UN, China: posturing over the indictment of Sudanese President Al-Bashir
That’s more than can be said for the U.N., which initially sought to suppress its own candid report on the crisis for fear of offending Mr. Bashir and his Khartoum thugs. The U.N. later distinguished itself with a 2005 legal judgment that claimed that, despite mass murder, pillage and rape, Darfur could not be called a genocide because “genocidal intent appears to be missing.”
This U.N. absolution was particularly significant because it might have obliged the world body to intervene under the terms of the 1948 Genocide Convention. The Security Council has since done little more than sanction a handful of individuals and authorize a weak peacekeeping force that can barely protect itself, let alone innocent Darfuris. President Bush also proposed a no-fly zone, only to be talked out of it by U.N. Secretary-General Ban Ki-moon.
Meanwhile, China has voiced concern and misgivings at the indictment. Must be they think they could be indicted too and that they could lose a few benefits in the country:
“China expresses grave concern and misgivings about the International Criminal Court prosecutor’s indictment of the Sudanese leader,” Foreign Ministry spokesman Liu Jianchao told a regularly scheduled news conference in Beijing, according to the Reuters news service. Liu said that the court’s actions should promote stability and an adequate settlement in Darfur, not the contrary.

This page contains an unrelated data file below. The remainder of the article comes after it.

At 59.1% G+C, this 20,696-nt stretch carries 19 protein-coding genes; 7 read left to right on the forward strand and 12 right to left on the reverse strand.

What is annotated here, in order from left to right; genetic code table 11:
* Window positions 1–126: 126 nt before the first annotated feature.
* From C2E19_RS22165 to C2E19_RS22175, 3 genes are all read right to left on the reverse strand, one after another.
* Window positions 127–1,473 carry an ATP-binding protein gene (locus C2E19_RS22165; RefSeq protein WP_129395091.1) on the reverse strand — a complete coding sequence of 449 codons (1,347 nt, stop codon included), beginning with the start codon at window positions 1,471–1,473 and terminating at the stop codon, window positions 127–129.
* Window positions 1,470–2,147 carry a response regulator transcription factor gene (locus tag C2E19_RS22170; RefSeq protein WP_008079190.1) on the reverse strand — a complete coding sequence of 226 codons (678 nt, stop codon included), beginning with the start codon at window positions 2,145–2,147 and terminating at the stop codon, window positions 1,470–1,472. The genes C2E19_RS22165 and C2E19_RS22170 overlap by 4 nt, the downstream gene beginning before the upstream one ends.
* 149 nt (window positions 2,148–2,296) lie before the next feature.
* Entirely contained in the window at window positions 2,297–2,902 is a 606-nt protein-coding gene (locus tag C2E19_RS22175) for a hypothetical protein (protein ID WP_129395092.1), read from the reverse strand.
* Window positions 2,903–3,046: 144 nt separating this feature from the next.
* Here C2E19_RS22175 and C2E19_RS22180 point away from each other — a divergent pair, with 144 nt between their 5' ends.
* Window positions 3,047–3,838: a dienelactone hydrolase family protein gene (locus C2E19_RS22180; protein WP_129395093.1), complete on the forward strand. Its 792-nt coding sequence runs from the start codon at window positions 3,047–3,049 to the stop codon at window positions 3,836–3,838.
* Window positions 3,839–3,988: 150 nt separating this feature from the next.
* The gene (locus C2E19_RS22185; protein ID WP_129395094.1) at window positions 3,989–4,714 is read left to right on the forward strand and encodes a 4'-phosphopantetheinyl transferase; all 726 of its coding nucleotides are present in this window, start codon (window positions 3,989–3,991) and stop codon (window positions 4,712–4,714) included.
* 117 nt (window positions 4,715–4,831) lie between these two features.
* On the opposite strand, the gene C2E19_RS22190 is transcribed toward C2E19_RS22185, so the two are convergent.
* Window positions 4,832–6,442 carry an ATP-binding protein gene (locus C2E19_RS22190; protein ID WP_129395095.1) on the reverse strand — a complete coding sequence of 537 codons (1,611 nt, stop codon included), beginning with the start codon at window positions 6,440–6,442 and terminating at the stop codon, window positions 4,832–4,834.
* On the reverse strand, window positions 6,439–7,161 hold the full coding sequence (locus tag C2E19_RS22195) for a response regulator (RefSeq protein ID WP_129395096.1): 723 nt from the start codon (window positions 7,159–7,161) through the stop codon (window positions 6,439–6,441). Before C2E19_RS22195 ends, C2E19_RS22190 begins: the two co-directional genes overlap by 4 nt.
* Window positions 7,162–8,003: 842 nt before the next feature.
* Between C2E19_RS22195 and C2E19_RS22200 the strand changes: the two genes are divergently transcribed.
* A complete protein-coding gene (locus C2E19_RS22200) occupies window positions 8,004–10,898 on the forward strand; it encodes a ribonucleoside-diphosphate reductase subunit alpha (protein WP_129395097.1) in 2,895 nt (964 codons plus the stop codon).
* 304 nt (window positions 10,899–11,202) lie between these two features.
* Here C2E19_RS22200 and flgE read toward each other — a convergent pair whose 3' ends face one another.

A Chinese Africa expert, however, was quoted as saying he did not expect China to move on its own to hold off the ICC, with the Beijing government anxious to make the best possible impression as Olympic host. He Wenping, a scholar at the Chinese Academy of Social Sciences, said the court’s ruling would “have many consequences that China won’t like” and would impede its ability to mediate over Darfur, where an estimated 450,000 civilians have died and 2.5 million have been displaced since 2003.
China, which has a vast stake in Sudanese oil, is also Sudan’s main arms supplier and has faced criticism from the West over its links to Khartoum. The BBC‘s “Panorama” program said it had evidence that China’s export of 212 army trucks to Sudan was in violation of a 2005 arms embargo.